Shatterproof, a national, nonprofit organization, focuses on "reversing the addiction crisis, which is a public health crisis right now," says Lauren Lawson-Zilai, the organization's senior director of media and public relations.
"We do that by transforming addiction treatment, by focusing on legislation, by wanting to stop and end the shame and stigma around addiction and educating and empowering communities," she tells Doug Simon. "Our philosophy is really simple, we do not want another person to die from a treatable and preventable illness, and there are 40 million Americans living with a substance use disorder right now.
Lawson-Zilai says that "PR and marketing professionals have a huge role to play" in achieving that goal.
One key to effective messaging around this issue is remembering that "language matters, words can really destroy or uplift a person," she says. "You often see mental health or substance use disorder characterized as a flaw, which it is not. People don't want to come forward because they're afraid of what people might say or think about them."
To combat that problem, "it's really important for PR professionals to work with their healthcare, nonprofit clients to tell stories. We can tell stories of hope and recovery, stories of losing a loved one. And so, we can really, as PR professionals, help break the stigma and encourage others to ask for help."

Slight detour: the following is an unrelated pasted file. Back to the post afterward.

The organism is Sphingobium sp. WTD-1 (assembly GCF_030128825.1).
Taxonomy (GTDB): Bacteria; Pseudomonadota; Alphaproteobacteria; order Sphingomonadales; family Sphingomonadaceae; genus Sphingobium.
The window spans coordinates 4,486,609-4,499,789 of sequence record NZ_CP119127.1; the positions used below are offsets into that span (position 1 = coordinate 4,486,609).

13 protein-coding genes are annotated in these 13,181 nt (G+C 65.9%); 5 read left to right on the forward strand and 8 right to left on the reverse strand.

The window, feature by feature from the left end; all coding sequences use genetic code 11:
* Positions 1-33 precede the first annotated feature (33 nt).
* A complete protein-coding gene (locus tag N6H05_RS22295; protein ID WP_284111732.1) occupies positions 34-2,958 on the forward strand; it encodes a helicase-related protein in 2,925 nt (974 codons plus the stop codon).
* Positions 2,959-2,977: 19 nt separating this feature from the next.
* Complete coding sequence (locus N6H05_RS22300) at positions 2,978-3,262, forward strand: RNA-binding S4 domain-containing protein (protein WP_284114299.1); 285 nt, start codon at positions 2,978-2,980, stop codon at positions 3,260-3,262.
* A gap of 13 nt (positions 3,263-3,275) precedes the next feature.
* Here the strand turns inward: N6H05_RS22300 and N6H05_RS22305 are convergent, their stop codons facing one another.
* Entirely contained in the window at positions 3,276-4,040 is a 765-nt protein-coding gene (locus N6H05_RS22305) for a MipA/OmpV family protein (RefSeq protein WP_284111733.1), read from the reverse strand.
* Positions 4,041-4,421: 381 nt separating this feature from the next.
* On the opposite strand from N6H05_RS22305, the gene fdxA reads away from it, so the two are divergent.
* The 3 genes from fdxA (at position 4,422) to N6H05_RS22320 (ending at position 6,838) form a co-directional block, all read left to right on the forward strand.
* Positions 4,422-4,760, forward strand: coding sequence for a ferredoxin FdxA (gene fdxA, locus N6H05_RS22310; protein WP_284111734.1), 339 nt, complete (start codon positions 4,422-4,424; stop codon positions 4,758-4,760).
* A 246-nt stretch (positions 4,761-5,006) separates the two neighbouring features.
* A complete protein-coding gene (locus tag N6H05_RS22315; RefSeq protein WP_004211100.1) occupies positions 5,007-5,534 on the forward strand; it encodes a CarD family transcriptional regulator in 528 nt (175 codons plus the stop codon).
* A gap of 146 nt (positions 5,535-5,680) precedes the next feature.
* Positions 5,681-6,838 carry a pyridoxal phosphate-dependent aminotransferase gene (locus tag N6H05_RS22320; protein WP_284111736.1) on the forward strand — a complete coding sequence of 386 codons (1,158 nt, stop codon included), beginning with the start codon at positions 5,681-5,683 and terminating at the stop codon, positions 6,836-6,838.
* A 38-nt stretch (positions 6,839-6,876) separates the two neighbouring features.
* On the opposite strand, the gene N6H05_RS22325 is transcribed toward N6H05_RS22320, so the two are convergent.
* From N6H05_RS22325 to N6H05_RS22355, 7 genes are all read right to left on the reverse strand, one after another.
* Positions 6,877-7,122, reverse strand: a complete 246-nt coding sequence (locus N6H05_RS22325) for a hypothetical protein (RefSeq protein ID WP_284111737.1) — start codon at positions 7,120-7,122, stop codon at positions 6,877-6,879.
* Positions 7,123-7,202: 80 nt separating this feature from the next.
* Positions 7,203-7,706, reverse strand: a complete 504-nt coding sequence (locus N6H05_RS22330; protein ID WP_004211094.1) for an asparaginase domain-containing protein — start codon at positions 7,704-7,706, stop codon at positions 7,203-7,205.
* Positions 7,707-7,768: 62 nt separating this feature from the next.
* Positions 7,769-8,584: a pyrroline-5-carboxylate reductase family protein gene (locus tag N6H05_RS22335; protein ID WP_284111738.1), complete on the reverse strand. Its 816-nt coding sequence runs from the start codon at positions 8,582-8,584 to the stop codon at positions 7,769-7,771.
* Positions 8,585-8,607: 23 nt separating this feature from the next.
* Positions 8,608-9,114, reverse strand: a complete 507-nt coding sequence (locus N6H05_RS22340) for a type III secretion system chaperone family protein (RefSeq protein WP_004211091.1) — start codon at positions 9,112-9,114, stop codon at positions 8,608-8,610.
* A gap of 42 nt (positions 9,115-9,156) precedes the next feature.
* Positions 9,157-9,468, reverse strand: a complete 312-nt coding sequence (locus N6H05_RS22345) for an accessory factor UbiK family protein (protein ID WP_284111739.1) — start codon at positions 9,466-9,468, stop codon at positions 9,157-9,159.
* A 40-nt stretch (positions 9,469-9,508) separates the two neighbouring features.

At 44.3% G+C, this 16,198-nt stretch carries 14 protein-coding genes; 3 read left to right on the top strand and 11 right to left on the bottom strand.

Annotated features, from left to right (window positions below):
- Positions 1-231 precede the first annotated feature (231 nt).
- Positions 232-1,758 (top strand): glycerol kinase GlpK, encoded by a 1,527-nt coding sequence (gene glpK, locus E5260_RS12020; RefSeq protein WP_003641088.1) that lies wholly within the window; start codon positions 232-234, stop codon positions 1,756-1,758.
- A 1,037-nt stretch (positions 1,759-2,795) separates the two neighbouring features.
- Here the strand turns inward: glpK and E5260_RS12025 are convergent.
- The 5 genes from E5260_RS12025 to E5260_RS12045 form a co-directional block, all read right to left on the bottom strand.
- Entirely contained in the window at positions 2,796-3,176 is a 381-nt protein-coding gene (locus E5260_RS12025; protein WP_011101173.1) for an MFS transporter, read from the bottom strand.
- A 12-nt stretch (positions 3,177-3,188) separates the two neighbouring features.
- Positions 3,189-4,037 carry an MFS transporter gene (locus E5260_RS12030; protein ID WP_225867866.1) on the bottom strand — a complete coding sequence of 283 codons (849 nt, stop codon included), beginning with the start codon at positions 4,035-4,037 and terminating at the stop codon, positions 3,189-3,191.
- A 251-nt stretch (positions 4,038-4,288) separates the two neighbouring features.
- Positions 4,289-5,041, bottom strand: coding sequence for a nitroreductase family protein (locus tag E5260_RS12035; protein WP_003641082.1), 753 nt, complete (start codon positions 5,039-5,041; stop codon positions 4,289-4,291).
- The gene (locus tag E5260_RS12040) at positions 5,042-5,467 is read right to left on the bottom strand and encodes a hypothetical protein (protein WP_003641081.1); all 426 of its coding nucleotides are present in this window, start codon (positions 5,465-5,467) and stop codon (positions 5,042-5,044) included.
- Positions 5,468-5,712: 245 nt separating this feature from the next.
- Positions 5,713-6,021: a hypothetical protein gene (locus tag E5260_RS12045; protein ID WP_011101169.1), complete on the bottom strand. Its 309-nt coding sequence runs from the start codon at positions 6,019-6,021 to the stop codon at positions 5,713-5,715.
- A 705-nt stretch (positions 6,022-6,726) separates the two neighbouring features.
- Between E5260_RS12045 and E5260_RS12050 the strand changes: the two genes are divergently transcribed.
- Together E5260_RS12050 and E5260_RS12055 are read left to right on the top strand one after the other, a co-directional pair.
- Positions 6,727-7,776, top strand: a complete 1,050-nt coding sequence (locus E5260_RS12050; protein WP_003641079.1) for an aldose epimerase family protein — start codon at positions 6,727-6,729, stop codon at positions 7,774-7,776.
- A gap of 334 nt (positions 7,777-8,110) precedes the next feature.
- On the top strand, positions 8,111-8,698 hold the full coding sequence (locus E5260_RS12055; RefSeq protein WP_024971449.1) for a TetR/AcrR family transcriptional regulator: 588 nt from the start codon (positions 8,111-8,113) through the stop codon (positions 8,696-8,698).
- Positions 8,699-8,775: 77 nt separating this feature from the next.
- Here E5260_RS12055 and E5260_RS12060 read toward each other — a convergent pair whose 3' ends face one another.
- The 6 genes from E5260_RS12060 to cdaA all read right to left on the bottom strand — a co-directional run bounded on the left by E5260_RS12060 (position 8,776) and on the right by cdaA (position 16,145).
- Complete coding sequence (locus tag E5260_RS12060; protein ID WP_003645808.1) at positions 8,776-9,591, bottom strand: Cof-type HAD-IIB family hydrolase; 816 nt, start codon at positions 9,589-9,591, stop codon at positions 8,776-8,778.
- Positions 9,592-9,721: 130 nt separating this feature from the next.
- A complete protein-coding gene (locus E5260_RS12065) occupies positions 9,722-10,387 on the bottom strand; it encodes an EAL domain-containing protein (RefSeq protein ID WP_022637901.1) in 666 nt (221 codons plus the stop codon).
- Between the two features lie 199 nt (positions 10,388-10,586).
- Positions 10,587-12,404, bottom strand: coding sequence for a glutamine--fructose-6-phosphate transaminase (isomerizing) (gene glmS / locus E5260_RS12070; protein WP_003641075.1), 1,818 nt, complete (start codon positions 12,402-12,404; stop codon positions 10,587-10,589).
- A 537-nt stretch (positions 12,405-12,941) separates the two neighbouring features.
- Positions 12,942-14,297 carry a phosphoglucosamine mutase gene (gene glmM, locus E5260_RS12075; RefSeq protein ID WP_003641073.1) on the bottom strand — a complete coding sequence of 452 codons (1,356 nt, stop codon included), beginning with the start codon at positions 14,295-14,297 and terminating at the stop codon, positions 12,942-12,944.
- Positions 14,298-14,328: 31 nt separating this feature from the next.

In her previous position at Goodwill, Lawson-Zilai says she learned the power of "people-first language. It was really based on that person finding dignity, and purpose, and well-being in their work, which really contributes to mental health. And then, also ensuring that they had the stability and support so that they were stable not only in the workplace but at home. And then third, it's really important to realize that substance use disorder should be treated as a mental health condition, just like you would treat a chronic illness."
She also discusses how employers can really help employees when it comes to these issues. In addition to steering clear of "judgmental or negative behavior," she says that effecive ways to help include "really listening, offering assistance, helping them try to find treatment.
Finally, Lawson-Zilai returns to the importance of using the right languauge in messaging about these issues. "Rather than saying addict, it's a person with a substance use disorder. So, it's really important to focus on the language to lift someone up and be sure that you are using empathetic and positive language.
For more information on the services Shatterproof offers, click here.
Interested in taking part? Contact Doug Simon at [email protected]